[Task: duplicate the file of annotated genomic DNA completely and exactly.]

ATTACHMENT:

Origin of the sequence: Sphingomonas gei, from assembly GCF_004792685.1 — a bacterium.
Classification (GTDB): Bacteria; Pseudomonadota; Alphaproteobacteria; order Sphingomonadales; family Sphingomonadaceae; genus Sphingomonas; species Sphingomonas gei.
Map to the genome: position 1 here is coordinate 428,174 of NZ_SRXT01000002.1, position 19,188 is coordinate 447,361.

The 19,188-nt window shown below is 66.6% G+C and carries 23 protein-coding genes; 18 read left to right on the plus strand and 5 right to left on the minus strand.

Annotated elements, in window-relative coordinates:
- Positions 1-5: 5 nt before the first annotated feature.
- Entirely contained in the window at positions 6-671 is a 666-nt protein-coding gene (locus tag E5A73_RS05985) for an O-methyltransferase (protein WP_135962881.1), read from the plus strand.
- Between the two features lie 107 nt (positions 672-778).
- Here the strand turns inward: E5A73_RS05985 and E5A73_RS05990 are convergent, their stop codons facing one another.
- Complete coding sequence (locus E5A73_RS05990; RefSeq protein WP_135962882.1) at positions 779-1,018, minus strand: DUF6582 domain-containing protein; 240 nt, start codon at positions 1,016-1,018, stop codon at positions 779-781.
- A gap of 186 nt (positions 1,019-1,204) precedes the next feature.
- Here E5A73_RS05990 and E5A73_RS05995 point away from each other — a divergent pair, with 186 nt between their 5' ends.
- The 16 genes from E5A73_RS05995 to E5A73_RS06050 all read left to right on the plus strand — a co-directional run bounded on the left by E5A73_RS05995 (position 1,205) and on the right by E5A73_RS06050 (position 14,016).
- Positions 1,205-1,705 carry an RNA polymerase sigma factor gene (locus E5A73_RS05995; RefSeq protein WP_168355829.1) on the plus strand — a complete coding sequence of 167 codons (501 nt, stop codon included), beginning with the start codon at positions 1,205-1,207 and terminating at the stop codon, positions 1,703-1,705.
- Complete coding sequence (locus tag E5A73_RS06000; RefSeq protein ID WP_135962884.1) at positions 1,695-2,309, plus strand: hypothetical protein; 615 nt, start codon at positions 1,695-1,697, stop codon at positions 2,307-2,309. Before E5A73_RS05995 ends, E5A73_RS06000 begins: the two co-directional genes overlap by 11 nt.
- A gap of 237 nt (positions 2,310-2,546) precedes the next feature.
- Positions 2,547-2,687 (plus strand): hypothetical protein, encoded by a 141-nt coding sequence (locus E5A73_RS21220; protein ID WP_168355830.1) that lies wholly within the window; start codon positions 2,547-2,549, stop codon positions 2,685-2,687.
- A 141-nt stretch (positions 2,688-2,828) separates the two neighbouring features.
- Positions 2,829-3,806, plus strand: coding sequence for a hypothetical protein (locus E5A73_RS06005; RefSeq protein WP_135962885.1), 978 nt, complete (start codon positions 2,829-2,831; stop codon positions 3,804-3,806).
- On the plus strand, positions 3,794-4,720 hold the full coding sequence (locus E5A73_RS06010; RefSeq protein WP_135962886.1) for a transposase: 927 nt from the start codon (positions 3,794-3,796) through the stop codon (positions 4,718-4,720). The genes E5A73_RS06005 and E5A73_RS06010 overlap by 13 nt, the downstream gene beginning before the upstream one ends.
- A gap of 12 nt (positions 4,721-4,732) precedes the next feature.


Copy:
Origin of the sequence: Sphingomonas gei, from assembly GCF_004792685.1 — a bacterium.
Classification (GTDB): Bacteria; Pseudomonadota; Alphaproteobacteria; order Sphingomonadales; family Sphingomonadaceae; genus Sphingomonas; species Sphingomonas gei.
Map to the genome: position 1 here is coordinate 428,174 of NZ_SRXT01000002.1, position 19,188 is coordinate 447,361.

The 19,188-nt window shown below is 66.6% G+C and carries 23 protein-coding genes; 18 read left to right on the plus strand and 5 right to left on the minus strand.

Annotated elements, in window-relative coordinates:
- Positions 1-5: 5 nt before the first annotated feature.
- Entirely contained in the window at positions 6-671 is a 666-nt protein-coding gene (locus tag E5A73_RS05985) for an O-methyltransferase (protein WP_135962881.1), read from the plus strand.
- Between the two features lie 107 nt (positions 672-778).
- Here the strand turns inward: E5A73_RS05985 and E5A73_RS05990 are convergent, their stop codons facing one another.
- Complete coding sequence (locus E5A73_RS05990; RefSeq protein WP_135962882.1) at positions 779-1,018, minus strand: DUF6582 domain-containing protein; 240 nt, start codon at positions 1,016-1,018, stop codon at positions 779-781.
- A gap of 186 nt (positions 1,019-1,204) precedes the next feature.
- Here E5A73_RS05990 and E5A73_RS05995 point away from each other — a divergent pair, with 186 nt between their 5' ends.
- The 16 genes from E5A73_RS05995 to E5A73_RS06050 all read left to right on the plus strand — a co-directional run bounded on the left by E5A73_RS05995 (position 1,205) and on the right by E5A73_RS06050 (position 14,016).
- Positions 1,205-1,705 carry an RNA polymerase sigma factor gene (locus E5A73_RS05995; RefSeq protein WP_168355829.1) on the plus strand — a complete coding sequence of 167 codons (501 nt, stop codon included), beginning with the start codon at positions 1,205-1,207 and terminating at the stop codon, positions 1,703-1,705.
- Complete coding sequence (locus tag E5A73_RS06000; RefSeq protein ID WP_135962884.1) at positions 1,695-2,309, plus strand: hypothetical protein; 615 nt, start codon at positions 1,695-1,697, stop codon at positions 2,307-2,309. Before E5A73_RS05995 ends, E5A73_RS06000 begins: the two co-directional genes overlap by 11 nt.
- A gap of 237 nt (positions 2,310-2,546) precedes the next feature.
- Positions 2,547-2,687 (plus strand): hypothetical protein, encoded by a 141-nt coding sequence (locus E5A73_RS21220; protein ID WP_168355830.1) that lies wholly within the window; start codon positions 2,547-2,549, stop codon positions 2,685-2,687.
- A 141-nt stretch (positions 2,688-2,828) separates the two neighbouring features.
- Positions 2,829-3,806, plus strand: coding sequence for a hypothetical protein (locus E5A73_RS06005; RefSeq protein WP_135962885.1), 978 nt, complete (start codon positions 2,829-2,831; stop codon positions 3,804-3,806).
- On the plus strand, positions 3,794-4,720 hold the full coding sequence (locus E5A73_RS06010; RefSeq protein WP_135962886.1) for a transposase: 927 nt from the start codon (positions 3,794-3,796) through the stop codon (positions 4,718-4,720). The genes E5A73_RS06005 and E5A73_RS06010 overlap by 13 nt, the downstream gene beginning before the upstream one ends.
- A gap of 12 nt (positions 4,721-4,732) precedes the next feature.